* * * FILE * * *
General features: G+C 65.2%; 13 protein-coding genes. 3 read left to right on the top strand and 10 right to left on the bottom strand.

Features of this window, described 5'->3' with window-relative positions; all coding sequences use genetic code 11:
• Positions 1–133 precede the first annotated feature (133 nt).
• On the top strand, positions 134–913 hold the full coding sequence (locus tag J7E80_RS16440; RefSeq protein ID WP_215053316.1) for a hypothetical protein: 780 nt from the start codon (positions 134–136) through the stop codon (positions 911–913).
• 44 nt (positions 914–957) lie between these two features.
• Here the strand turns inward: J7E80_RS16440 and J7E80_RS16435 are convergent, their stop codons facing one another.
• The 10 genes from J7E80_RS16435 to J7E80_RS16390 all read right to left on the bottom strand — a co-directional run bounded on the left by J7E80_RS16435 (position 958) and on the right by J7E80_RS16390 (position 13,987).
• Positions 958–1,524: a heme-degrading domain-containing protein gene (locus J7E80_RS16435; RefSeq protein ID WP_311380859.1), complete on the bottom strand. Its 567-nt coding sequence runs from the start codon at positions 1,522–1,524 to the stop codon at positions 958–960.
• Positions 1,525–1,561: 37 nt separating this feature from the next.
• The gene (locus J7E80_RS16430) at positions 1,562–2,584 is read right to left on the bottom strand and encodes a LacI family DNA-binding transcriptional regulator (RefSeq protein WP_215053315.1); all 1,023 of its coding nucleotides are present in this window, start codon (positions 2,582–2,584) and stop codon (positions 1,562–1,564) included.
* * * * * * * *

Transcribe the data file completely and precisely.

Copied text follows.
General features: G+C 65.2%; 13 protein-coding genes. 3 read left to right on the top strand and 10 right to left on the bottom strand.

Features of this window, described 5'->3' with window-relative positions; all coding sequences use genetic code 11:
• Positions 1–133 precede the first annotated feature (133 nt).
• On the top strand, positions 134–913 hold the full coding sequence (locus tag J7E80_RS16440; RefSeq protein ID WP_215053316.1) for a hypothetical protein: 780 nt from the start codon (positions 134–136) through the stop codon (positions 911–913).
• 44 nt (positions 914–957) lie between these two features.
• Here the strand turns inward: J7E80_RS16440 and J7E80_RS16435 are convergent, their stop codons facing one another.
• The 10 genes from J7E80_RS16435 to J7E80_RS16390 all read right to left on the bottom strand — a co-directional run bounded on the left by J7E80_RS16435 (position 958) and on the right by J7E80_RS16390 (position 13,987).
• Positions 958–1,524: a heme-degrading domain-containing protein gene (locus J7E80_RS16435; RefSeq protein ID WP_311380859.1), complete on the bottom strand. Its 567-nt coding sequence runs from the start codon at positions 1,522–1,524 to the stop codon at positions 958–960.
• Positions 1,525–1,561: 37 nt separating this feature from the next.
• The gene (locus J7E80_RS16430) at positions 1,562–2,584 is read right to left on the bottom strand and encodes a LacI family DNA-binding transcriptional regulator (RefSeq protein WP_215053315.1); all 1,023 of its coding nucleotides are present in this window, start codon (positions 2,582–2,584) and stop codon (positions 1,562–1,564) included.